The Casino Cocktail is one of the lesser-known classic cocktails from the list of IBA cocktails.
Invented by Hugo Ensslin, the gin-forward composition has a genuinely classy touch: Exquisite, sophisticated, and a perfect drink to order in an old-school Casino with a dress code.
Quick Facts Casino Cocktail
- Method: shaken
- Flavor profile: boozy, slightly sour
- How to serve it: straight up
- Best glassware: Nick and Nora Glass
- Alcohol content: ~ 25%, 20 grams of alcohol per serving
- 1.5 oz Old Tom Gin
- 0.75 oz Luxardo Maraschino
- 0.5 oz Fresh lemon juice
- 1-2 dashes Orange bitters
- Add all ingredients to a cocktail shaker with plenty of ice. Shake until the drink is well-chilled and the shaker field icy.1.5 oz Old Tom Gin, 0.75 oz Luxardo Maraschino, 0.5 oz Fresh lemon juice, 1-2 dashes Orange bitters
- Then double strain into a chilled coupe or Nick & Nora glass.
- Garnish with a Maraschino cherry and lemon peel.
The perfect Gin for a Casino Cocktail
While a lot of recipes opt for the widely available London Dry, and some even use New Western Dry Gins, we prefer to use Old Tom Gin like the original. Why?
For one, if you want to keep a Casino cocktail traditional, you should definitely opt for an Old Tom Gin. It makes a notable difference because it is sweeter than most other gin types.
Usually, the increased level of sweetness is not favorable when it comes to cocktails. In a Casino, however, you need that bit of sugar to achieve a better-balanced result.
Using dry gins or even London Dry Gins often leads to a pretty tart cocktail. That's not necessarily unpleasant -some certainly prefer it that way. But then again, also not how the cocktail is meant to taste.
If you want to use a dry gin after all, consider altering the measurements of the other components in the recipe. Or you can add just a drop or two of simple syrup. -Not more than that, though.
Other Ingredients with Our Recommendations
First of all, you should squeeze the lemon juice for the Casino cocktail from fresh and ripe lemons. Only then will you achieve the natural, intense citrus note you need in the drink.
As for the Maraschino liqueur, pick a quality one made with real Marasca cherries. Luxardo is top quality and has been the best-seller for Maraschino liqueur for decades. Yet, other renowned brands like Lazzaroni or Maraska work equally well.
Our preferred choice for orange bitters is the bottle from Angostura. You only need a few drops of these highly concentrated flavor bombs to get a nice orange note into the drink.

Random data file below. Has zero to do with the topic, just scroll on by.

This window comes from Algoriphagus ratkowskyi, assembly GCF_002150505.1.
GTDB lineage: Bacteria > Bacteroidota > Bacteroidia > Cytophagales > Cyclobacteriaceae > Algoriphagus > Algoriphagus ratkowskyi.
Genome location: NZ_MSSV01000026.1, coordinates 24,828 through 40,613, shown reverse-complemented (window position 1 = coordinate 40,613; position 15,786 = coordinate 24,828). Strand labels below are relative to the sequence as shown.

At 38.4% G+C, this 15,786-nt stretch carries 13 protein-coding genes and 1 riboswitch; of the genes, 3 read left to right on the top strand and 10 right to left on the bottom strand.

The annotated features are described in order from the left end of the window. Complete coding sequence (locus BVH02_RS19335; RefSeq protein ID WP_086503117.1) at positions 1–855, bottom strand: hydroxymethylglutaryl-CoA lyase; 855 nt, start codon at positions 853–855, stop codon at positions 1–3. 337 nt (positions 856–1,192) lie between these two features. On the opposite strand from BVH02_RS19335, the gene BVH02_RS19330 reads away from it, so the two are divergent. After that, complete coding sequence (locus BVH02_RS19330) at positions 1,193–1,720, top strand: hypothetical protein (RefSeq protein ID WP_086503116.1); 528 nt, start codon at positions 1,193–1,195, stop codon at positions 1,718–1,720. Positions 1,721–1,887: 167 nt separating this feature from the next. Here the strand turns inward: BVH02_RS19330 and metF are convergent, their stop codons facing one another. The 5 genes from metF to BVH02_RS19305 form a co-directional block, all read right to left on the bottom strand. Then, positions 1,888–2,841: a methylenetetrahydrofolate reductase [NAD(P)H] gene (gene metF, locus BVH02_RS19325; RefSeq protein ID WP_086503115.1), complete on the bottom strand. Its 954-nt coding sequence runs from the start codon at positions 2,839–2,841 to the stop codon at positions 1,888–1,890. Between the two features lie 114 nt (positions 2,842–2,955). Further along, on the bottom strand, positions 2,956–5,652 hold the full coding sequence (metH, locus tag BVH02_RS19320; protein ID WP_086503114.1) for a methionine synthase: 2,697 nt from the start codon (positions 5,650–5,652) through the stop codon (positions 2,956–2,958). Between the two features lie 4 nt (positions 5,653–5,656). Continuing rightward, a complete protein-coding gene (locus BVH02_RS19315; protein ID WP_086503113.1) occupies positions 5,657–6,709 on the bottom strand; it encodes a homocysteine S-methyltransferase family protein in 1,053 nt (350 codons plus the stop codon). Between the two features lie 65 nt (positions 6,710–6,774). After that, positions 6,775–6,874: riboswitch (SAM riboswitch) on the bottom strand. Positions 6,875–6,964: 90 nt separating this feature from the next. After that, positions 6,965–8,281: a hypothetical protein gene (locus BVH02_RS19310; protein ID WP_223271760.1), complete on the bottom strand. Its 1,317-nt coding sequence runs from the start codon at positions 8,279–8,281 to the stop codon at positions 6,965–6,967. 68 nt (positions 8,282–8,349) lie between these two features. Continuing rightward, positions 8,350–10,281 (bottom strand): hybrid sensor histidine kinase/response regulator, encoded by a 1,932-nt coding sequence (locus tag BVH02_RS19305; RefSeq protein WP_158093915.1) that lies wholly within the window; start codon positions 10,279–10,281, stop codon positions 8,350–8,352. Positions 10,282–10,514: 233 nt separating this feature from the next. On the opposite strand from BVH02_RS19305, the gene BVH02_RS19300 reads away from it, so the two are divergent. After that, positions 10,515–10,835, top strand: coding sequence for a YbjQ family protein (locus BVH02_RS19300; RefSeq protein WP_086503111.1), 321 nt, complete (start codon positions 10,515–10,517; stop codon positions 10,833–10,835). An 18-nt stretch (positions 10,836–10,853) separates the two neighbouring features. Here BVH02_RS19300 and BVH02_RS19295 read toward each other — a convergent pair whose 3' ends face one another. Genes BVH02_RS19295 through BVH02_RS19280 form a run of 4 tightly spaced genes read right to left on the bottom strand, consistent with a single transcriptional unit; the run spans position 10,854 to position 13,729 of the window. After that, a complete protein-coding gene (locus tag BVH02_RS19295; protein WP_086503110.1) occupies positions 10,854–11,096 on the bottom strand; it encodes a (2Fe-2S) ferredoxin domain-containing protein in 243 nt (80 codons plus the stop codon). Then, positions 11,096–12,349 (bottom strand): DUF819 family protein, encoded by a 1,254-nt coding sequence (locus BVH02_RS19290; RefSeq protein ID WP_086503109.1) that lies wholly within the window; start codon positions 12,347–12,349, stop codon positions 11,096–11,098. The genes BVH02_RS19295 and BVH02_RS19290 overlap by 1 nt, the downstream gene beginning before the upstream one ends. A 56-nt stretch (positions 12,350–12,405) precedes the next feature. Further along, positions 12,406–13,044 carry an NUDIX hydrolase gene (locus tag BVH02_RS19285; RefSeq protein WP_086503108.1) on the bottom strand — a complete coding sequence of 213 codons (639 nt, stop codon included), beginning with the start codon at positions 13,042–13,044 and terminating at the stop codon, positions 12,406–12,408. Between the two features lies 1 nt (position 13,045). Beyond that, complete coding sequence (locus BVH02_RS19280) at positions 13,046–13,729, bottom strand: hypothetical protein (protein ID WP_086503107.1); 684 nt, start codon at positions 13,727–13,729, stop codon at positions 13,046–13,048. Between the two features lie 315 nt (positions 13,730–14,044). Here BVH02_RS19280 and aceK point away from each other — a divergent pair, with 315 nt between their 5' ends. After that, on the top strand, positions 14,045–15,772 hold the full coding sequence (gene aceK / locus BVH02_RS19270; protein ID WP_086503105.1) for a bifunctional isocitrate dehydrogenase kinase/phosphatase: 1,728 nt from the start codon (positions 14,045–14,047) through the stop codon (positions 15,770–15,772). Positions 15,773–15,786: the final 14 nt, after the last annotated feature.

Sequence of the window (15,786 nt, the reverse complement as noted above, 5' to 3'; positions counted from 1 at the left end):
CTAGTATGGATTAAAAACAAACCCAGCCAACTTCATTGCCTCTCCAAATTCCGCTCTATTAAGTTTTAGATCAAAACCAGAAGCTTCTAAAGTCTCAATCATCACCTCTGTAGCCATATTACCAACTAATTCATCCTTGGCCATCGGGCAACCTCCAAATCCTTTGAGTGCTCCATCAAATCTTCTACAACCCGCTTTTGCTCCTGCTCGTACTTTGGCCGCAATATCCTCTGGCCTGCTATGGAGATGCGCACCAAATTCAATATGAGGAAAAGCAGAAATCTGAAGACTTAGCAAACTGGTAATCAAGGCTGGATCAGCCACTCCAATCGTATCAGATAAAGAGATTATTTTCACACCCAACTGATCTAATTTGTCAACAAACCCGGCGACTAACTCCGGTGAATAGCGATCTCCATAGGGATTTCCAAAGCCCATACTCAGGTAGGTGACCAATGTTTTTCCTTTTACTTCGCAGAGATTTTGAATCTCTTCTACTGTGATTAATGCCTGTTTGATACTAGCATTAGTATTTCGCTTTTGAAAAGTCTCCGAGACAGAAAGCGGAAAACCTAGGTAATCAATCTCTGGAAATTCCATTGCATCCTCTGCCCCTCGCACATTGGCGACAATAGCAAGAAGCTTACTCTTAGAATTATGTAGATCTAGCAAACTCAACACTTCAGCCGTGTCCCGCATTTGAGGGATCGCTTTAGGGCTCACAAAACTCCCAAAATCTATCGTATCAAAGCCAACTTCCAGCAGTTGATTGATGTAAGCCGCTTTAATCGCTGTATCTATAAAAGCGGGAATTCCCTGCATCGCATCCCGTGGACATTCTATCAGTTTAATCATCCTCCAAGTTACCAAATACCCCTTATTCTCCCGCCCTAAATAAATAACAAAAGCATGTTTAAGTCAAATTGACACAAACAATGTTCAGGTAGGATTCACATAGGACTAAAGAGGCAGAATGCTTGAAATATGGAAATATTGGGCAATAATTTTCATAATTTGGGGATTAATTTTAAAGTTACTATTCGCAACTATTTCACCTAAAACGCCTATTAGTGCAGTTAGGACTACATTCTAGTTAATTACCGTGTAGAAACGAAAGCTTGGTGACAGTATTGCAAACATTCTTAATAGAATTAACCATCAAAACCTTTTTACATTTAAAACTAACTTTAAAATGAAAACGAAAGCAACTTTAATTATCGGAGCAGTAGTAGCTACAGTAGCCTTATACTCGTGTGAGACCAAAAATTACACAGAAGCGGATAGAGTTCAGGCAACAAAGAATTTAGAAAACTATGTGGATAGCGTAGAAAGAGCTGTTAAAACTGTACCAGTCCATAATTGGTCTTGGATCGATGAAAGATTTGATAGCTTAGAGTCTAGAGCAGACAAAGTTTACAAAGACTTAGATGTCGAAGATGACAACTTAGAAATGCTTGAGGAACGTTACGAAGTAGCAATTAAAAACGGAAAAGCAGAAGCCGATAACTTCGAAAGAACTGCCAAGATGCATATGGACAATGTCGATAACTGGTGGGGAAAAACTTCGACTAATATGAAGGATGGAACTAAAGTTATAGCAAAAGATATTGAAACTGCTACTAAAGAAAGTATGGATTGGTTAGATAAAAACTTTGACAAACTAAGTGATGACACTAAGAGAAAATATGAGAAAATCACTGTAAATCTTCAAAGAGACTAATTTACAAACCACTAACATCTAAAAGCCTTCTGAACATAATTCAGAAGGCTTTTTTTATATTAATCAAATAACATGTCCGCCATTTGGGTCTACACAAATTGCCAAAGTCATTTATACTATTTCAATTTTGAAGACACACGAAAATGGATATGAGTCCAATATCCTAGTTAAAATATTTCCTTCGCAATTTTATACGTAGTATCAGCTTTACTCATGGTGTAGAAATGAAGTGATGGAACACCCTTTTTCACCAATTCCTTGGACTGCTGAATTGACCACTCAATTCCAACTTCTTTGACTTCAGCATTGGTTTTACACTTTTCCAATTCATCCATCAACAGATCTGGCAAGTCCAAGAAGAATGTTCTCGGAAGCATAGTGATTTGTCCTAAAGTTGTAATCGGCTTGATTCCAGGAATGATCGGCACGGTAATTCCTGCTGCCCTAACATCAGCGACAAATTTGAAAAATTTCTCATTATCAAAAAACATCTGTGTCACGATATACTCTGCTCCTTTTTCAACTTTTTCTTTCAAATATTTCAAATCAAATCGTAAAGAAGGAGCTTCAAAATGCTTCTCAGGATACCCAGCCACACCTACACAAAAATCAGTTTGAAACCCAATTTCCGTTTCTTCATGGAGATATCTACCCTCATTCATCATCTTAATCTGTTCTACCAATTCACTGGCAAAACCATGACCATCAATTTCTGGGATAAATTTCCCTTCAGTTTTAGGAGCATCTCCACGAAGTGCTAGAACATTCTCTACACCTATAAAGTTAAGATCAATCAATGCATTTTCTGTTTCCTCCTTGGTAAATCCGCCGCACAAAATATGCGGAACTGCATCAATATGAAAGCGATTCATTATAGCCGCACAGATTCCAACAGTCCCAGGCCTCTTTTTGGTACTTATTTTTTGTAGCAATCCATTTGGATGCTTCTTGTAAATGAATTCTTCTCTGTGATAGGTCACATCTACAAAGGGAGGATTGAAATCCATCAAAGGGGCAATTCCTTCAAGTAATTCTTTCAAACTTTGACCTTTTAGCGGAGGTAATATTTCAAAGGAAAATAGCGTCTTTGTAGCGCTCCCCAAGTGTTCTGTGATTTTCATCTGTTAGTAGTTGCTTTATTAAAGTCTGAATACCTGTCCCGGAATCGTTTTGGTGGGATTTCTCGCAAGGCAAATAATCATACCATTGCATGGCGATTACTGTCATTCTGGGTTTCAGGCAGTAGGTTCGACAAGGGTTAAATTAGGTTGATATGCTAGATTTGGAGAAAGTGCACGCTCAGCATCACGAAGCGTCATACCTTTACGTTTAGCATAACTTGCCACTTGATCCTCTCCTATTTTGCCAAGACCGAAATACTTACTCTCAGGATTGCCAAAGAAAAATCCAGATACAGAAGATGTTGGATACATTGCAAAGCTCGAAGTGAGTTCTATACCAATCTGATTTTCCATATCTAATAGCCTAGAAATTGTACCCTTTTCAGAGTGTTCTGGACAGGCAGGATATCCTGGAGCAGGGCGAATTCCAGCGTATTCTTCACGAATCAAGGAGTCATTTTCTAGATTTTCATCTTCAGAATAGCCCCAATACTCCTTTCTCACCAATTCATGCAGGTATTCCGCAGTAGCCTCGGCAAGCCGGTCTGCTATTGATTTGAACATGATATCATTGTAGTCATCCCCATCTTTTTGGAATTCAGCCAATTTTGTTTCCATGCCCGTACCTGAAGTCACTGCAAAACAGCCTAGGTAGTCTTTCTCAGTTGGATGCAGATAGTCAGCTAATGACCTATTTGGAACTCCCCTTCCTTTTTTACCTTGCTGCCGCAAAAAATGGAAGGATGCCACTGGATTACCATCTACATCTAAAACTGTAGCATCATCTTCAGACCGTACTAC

For the garnish, you should stick to real Maraschino cherries or something of equal grade, like Amarena cherries. Don't opt for the cheap, neon red candied cocktail cherries - they are basically inedible and a no-go in an elegant classic like the Casino Cocktail.
The Casino Cocktail History
Hugo Ensslin invented the drink while working as a bartender in New York. He included the cocktail recipe in his book Recipes for Mixed Drinks, published in 1917. The original Ensslin recipe was as follows:
- two dashes Maraschino
- two dashes of Orange bitters
- two dashes of Lemon juice
- one drink of Old Tom Gin
As you can see, the ratio between the Old Tom Gin and the other ingredients is pretty hard to assess. Also, Ensslin did not further specify in his book how he measured the ingredients for his drinks. So not knowing exactly how much "one dash" is, in this case, makes it difficult to tell the exact amounts.
What made the Casino Cocktail really famous and turned it to a classic was when Ensslin included it in his Savoy Cocktail Book 13 years later. -A publication that became one of history's most influential cocktail books.
Still, the vague provision of measurements made tweaking and modernizing inevitable. - Not only in terms of ingredients and measurements, but also regarding preparation.
As you can see in the original Casino recipe, the drink used to be stirred, but today, we know that drinks with juices work better when shaken.
Casino Cocktail Variations
Contemporary recipes of the Casino Cocktail sometimes deviate strongly from the original. Over time, numerous other cocktail books included the drink in various interpretations.
For instance, David Embury replaced the orange bitters with orange juice in his take on the Casino cocktail published in his book The Fine Art of Mixing Drinks.
Today's versions are often a mix of the above. Still, we prefer our Casino cocktail closer to the traditional as a mix of Old Tom Gin, Maraschino Luxardo, lemon juice, and orange bitters.
The ratios are slightly different, but the components are the same as in the original.
Casino vs. Aviation
As you can see from the color, the main difference between an Aviation and Casino cocktail is the addtion of floral Crème de violette.
While the Aviation relies on this purple liqueur to create its iconic color, the Casino doesn't no Crème de violette at all. Instead, orange bitters round up the recipe in the traditional Casino recipe.
Apart from this, the recipes are very similar: they have gin, Maraschino, and lemon in common, and presentation is usually the same: in a Nick & Nora glass with a maraschino cherry.
The Casino Cocktail is part of the Daisy cocktail category. This category comprises drinks all made with a spirit, citrus, and flavored sweetener. Other famous Daisy drinks are